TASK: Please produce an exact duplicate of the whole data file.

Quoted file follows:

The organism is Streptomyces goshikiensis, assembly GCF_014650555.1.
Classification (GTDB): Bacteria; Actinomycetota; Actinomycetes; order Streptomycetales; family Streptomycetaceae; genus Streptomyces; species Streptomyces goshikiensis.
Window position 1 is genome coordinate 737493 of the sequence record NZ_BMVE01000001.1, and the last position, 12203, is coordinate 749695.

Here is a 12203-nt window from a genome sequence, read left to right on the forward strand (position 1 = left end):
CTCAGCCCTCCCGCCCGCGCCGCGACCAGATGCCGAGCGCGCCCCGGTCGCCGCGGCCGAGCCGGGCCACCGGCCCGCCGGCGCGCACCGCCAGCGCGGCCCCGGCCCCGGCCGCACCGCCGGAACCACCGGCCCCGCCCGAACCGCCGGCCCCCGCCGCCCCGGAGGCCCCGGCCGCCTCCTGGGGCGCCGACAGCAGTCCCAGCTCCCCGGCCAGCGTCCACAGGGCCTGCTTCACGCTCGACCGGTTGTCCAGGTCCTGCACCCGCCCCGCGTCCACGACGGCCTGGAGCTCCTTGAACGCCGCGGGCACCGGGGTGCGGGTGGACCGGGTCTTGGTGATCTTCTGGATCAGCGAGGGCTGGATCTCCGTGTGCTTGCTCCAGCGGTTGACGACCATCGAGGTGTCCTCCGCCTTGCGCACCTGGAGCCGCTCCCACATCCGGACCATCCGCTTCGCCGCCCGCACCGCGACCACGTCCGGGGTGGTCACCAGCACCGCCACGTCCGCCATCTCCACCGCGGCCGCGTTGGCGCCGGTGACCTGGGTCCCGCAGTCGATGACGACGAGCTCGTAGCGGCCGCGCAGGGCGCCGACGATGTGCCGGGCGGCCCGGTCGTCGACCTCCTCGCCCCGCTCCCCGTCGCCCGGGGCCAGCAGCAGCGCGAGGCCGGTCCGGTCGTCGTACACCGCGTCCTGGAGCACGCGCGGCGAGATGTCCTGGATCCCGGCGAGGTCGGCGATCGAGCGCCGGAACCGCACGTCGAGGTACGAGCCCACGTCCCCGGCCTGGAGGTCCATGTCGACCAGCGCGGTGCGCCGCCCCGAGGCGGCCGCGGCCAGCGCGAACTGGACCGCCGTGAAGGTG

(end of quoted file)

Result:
The organism is Streptomyces goshikiensis, assembly GCF_014650555.1.
Classification (GTDB): Bacteria; Actinomycetota; Actinomycetes; order Streptomycetales; family Streptomycetaceae; genus Streptomyces; species Streptomyces goshikiensis.
Window position 1 is genome coordinate 737493 of the sequence record NZ_BMVE01000001.1, and the last position, 12203, is coordinate 749695.

Here is a 12203-nt window from a genome sequence, read left to right on the forward strand (position 1 = left end):
CTCAGCCCTCCCGCCCGCGCCGCGACCAGATGCCGAGCGCGCCCCGGTCGCCGCGGCCGAGCCGGGCCACCGGCCCGCCGGCGCGCACCGCCAGCGCGGCCCCGGCCCCGGCCGCACCGCCGGAACCACCGGCCCCGCCCGAACCGCCGGCCCCCGCCGCCCCGGAGGCCCCGGCCGCCTCCTGGGGCGCCGACAGCAGTCCCAGCTCCCCGGCCAGCGTCCACAGGGCCTGCTTCACGCTCGACCGGTTGTCCAGGTCCTGCACCCGCCCCGCGTCCACGACGGCCTGGAGCTCCTTGAACGCCGCGGGCACCGGGGTGCGGGTGGACCGGGTCTTGGTGATCTTCTGGATCAGCGAGGGCTGGATCTCCGTGTGCTTGCTCCAGCGGTTGACGACCATCGAGGTGTCCTCCGCCTTGCGCACCTGGAGCCGCTCCCACATCCGGACCATCCGCTTCGCCGCCCGCACCGCGACCACGTCCGGGGTGGTCACCAGCACCGCCACGTCCGCCATCTCCACCGCGGCCGCGTTGGCGCCGGTGACCTGGGTCCCGCAGTCGATGACGACGAGCTCGTAGCGGCCGCGCAGGGCGCCGACGATGTGCCGGGCGGCCCGGTCGTCGACCTCCTCGCCCCGCTCCCCGTCGCCCGGGGCCAGCAGCAGCGCGAGGCCGGTCCGGTCGTCGTACACCGCGTCCTGGAGCACGCGCGGCGAGATGTCCTGGATCCCGGCGAGGTCGGCGATCGAGCGCCGGAACCGCACGTCGAGGTACGAGCCCACGTCCCCGGCCTGGAGGTCCATGTCGACCAGCGCGGTGCGCCGCCCCGAGGCGGCCGCGGCCAGCGCGAACTGGACCGCCGTGAAGGTG